On February 17th, 2016 we learned about

Immune system’s cells found to play a role in muscle repair

We all know that exercise is good for your health, but it’s still pretty surprising to find out that your immune system plays a direct role in muscle building. This isn’t to say that hitting the weights is causing some kind of infection, but it researchers have discovered that T-cells, a key component in your immune system’s defenses, are very active in exercised muscle tissue. They may even be the reason that your second trip to the gym feels easier than the first.

Tears and repairs

When you really work your muscles, such as when lifting weights, you’re actually damaging them. The muscles suffer a series of small tears, which then trigger specialized cells to come in and repair the damage. These satellite cells repair the damage by moving into the new gaps, dividing and replicating until the tear is rejoined. In doing so, the overall amount of muscle tissue is actually increased, which allows the muscle to complete a similar amount of work in the future without needing to tear, essentially boosting your strength.

In a multi-day workout routine, you might feel sore afterwards, but less sore the next time around. This phenomenon, called the repeated-bout effect, isn’t just because those satellite cells have beefed up your bod already.  It’s actually been a complex and open question for some time, with your immune system’s T-cells being the latest factor found playing a role in muscle-building. Since T-cells normally help fight infections from bacteria and viruses, it was only after they were seen in healthy mouse muscles that scientists even thought to look for them in humans after a good workout.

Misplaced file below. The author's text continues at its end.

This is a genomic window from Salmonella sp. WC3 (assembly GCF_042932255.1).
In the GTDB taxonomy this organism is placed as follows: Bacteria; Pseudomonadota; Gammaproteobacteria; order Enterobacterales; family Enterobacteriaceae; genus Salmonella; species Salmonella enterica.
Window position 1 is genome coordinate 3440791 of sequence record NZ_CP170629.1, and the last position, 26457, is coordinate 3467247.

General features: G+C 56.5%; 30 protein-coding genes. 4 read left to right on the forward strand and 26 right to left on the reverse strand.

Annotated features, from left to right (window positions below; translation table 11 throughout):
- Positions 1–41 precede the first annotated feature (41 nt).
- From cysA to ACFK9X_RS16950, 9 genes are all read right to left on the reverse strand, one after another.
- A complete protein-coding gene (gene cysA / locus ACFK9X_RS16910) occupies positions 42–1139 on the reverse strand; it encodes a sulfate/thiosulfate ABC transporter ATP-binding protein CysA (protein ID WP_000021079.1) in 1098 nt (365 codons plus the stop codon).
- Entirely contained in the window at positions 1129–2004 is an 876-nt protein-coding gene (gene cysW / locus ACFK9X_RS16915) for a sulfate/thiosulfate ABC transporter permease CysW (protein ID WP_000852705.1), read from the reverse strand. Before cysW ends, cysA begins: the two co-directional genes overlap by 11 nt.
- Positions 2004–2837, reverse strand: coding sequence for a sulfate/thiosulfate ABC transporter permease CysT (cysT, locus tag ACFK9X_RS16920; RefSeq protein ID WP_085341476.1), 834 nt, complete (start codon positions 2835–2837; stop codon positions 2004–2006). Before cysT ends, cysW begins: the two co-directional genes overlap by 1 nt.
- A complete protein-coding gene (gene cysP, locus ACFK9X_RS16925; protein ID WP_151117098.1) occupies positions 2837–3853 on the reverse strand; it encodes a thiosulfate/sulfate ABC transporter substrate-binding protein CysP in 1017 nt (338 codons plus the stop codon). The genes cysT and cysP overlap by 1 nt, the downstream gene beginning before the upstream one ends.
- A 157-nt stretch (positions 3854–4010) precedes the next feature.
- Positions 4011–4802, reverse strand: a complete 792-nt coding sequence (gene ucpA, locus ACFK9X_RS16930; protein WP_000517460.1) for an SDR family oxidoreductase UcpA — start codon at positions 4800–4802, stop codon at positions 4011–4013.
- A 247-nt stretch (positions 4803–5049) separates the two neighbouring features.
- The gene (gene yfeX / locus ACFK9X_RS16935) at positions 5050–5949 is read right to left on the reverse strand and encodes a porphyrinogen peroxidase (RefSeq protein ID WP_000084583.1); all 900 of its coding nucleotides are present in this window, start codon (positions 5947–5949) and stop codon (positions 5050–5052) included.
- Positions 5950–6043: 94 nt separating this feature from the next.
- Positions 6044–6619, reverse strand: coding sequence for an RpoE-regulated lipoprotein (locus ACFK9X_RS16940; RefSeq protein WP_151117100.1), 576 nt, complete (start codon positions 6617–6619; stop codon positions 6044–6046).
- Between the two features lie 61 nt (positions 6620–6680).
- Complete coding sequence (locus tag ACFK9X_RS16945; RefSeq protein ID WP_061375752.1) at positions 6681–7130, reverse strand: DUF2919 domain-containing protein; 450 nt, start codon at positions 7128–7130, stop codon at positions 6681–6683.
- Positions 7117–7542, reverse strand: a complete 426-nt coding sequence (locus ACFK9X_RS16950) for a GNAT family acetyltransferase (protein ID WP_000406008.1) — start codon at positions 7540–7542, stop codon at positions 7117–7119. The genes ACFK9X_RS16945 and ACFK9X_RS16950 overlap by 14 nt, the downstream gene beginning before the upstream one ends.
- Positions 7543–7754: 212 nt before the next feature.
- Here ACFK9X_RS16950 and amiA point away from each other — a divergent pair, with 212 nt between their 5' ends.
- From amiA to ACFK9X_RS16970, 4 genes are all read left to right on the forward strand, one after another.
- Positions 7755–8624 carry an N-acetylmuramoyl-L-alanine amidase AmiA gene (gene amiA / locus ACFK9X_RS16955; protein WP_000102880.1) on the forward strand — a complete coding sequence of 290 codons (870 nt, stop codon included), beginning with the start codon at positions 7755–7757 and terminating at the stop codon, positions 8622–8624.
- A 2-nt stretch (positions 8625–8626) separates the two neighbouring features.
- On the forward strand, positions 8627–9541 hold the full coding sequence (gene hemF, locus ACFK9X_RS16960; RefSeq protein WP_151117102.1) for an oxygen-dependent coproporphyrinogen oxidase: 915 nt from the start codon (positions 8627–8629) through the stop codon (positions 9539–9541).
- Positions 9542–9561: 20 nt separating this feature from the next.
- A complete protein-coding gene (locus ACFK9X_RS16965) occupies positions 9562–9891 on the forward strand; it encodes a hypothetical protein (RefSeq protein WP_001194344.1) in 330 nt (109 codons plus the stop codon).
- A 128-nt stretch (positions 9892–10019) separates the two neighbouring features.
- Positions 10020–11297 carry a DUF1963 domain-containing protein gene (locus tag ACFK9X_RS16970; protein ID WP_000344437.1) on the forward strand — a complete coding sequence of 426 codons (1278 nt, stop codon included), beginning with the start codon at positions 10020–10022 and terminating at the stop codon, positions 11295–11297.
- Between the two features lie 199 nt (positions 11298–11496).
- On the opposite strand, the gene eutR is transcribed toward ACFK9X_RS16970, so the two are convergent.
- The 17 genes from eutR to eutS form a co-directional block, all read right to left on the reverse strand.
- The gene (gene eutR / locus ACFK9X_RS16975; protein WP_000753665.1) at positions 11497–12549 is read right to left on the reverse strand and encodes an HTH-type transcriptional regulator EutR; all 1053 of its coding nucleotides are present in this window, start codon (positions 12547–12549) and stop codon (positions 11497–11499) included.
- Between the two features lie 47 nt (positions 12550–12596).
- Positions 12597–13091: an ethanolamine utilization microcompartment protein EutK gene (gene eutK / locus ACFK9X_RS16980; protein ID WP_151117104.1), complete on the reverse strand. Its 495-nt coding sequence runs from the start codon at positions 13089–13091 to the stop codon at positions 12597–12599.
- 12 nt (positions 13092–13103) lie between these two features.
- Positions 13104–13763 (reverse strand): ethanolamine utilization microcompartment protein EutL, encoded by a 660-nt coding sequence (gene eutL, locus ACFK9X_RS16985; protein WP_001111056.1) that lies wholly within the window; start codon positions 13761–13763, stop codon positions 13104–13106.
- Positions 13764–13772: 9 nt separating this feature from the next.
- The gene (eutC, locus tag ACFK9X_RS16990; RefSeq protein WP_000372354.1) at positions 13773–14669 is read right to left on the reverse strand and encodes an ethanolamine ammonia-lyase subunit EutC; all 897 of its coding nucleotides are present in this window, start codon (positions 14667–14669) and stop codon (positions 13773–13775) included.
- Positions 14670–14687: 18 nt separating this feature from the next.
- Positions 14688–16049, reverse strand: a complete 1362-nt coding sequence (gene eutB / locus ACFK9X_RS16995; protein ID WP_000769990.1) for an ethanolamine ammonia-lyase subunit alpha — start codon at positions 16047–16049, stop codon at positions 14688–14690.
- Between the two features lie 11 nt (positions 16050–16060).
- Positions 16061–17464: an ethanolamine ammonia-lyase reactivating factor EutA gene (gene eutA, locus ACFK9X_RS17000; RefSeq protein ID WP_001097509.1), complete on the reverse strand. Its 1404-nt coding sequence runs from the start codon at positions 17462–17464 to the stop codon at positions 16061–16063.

Patched muscles and puffiness

Interestingly, the T-cells may still be following their usual functionality in these healthy muscles. Just as your immune system learns the signature of dangerous viruses or bacteria in order to respond more quickly to them, your torn muscles seem to recruit T-cells to tears faster after subsequent workouts. The T-cells then arrive and seem to trigger a small amount of inflammation, which may be accelerating the muscle’s repair. If that is the key mechanism in this system, it may be the source of the repeated-bout effect— your follow-up workouts feel easier because the T-cells get started on their work faster.

This isn’t completely conclusive at this point, but its opening up new questions about the role of inflammation in muscle building, suggesting that we may not fully appreciate how it helps our body restore itself.

Source: Why your muscles get less sore as you stick with your gym routine by Todd Hollingshead, ScienMag

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